What people don't realise about damping factor is that the DC resistance of the headphone coil is included with what the reactive load will see as the output impedance...a quick measurement of headphone resistances will illustrate why damping factor for headphones might be moot.

 

Enjoy.  wink.gif


It doesn´t seem to be moot. I use the DX 1000 and ED 8 with my Trafomator Head One. Has 30/100/300 ohm selectors. Works fine no hiss at all.  However if I select 300 ohm for the ED 8 it totally dies. 100 ohm is still quite okay though. 

 

Taking the LCD-2 (orthos are supposed not going to need any damping factor) I can´t discern any difference at all between the settings on a quick listen.

 

post #29 of 42
Quote:
Originally Posted by oqvist View Post

It doesn´t seem to be moot. I use the DX 1000 and ED 8 with my Trafomator Head One. Has 30/100/300 ohm selectors. Works fine no hiss at all.  However if I select 300 ohm for the ED 8 it totally dies. 100 ohm is still quite okay though. 

 

Taking the LCD-2 (orthos are supposed not going to need any damping factor) I can´t discern any difference at all between the settings on a quick listen.

 


Damping factor or current limited?  Two separate issues, then again it worked OK for your 50 ohm LCD2s - not sure what the impedance and current requirements for the ED 8.  I can't say with absolute authority either way.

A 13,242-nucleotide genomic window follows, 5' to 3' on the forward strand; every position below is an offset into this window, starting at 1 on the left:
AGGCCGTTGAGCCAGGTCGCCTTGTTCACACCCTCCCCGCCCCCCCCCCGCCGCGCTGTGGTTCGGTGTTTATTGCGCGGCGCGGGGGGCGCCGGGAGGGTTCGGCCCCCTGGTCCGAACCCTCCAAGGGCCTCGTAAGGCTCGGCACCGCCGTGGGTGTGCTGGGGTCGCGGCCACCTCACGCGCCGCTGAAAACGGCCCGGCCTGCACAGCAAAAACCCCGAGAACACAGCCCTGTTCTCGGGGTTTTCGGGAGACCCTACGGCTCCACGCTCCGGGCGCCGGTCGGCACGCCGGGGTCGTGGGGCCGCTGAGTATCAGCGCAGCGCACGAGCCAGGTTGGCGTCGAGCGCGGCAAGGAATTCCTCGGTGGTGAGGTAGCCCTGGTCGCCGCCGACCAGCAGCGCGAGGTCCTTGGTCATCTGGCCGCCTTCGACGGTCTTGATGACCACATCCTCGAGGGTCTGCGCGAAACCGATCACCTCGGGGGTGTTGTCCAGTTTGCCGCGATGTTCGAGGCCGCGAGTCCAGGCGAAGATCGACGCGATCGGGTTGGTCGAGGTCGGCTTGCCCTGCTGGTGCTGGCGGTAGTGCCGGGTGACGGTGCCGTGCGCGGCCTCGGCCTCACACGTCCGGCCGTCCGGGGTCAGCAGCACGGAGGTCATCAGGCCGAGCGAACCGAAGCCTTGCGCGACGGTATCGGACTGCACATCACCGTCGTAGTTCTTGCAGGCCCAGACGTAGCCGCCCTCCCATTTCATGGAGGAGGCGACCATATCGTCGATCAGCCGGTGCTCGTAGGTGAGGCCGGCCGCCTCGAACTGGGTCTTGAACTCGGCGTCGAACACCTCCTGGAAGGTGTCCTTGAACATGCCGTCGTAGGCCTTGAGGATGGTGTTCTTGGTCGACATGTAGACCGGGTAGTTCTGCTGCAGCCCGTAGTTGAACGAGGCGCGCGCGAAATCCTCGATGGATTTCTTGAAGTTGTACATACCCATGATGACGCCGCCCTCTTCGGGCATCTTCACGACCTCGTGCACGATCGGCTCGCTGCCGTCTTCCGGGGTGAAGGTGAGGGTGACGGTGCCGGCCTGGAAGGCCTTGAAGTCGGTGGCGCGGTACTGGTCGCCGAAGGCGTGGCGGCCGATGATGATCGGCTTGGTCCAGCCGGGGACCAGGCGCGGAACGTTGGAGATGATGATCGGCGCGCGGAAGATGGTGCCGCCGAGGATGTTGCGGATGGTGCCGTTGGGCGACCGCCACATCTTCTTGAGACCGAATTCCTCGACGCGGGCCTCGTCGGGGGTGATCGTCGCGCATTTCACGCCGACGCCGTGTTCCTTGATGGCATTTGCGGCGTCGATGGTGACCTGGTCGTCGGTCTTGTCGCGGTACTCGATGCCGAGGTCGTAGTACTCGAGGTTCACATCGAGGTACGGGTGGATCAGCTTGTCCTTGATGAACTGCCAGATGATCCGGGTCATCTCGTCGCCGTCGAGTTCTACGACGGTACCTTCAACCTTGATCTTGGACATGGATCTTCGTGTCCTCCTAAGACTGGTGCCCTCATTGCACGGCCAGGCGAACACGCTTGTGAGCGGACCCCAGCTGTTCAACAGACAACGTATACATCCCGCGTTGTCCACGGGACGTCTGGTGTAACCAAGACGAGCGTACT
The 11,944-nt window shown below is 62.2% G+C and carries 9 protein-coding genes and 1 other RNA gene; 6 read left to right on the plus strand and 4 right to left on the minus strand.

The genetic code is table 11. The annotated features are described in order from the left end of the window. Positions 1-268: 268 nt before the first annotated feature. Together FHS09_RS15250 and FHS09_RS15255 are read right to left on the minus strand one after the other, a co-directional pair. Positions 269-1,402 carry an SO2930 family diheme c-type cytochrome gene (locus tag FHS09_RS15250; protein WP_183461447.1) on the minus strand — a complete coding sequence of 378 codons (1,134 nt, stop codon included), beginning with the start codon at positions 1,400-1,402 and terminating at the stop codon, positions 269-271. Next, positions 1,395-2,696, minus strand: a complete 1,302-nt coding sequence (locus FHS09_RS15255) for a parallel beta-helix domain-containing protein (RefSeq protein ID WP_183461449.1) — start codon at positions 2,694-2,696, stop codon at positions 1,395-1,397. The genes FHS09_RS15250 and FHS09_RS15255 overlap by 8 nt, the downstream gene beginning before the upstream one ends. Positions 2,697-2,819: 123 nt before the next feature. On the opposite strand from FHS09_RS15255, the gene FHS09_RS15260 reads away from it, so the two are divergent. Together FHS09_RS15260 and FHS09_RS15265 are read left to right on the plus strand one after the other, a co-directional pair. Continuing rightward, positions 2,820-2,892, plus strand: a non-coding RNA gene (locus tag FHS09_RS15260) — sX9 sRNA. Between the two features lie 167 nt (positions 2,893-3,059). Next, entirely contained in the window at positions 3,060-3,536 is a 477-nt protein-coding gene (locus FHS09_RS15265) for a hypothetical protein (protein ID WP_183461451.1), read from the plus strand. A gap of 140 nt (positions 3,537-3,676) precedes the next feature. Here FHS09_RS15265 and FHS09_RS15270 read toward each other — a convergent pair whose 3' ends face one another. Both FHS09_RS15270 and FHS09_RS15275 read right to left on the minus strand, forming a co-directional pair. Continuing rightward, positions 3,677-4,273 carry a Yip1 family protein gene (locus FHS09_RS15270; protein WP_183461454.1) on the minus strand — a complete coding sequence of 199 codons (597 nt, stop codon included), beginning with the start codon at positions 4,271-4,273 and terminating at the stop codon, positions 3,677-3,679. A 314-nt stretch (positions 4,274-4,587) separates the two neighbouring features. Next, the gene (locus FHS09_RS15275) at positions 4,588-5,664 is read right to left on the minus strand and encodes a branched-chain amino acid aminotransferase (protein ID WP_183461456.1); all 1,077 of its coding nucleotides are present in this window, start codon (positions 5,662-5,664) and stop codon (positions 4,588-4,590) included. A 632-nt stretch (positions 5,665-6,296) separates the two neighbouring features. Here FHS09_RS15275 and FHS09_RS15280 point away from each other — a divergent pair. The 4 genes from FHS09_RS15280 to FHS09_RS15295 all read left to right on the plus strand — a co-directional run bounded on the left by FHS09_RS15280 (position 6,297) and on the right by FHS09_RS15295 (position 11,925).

I did the same sort of experiment with my Cayin HA1A, it had a 4 position impedance switch from 25-600 ohms.  Using the K701 (60ohms) and HD650 (300ohms), it always sounded better with the switch all the way up to 600 ohms.  More clarity, better separation, staging and imaging.  Absolutely no difference in bass control as far as I could perceive, with the lower settings always sounding more like an extra component in the signal chain.  I was probably able to get away with this because the Cayin HA1A had the sheer current capability to supply 2 watts per channel into an 8 ohm load.

 

The point was for headphones - using an amplifier with an output impedance of 1 ohm for a HD650 which has a passive resistance of well over 200 ohms (can't remember, but I measured all my headphones when re-terminating for balanced operation) would effectively yield an output impedance of well over 200 ohms.  It makes sense for speakers which may have a passive resistance of just below 8 ohms but can fluctuate wildly to many multiples of 8 ohms, and high reactive EMF due to higher physical forces of inertia of which when compared to headphones, headphones have much less of - by far.

 

When it comes to OTLs perhaps the problem is more to do with current capability more so than damping factor.  Which is what the transformer is primarily for, converting voltage into current.  When it comes to the D7000, I reckon the Alex Cavilli modified Morgan Jones circuit sounded ****** amazing.

 

post #30 of 42

Hard time believing the ED 8 is that demanding regarding current then the LCD-2 I must say.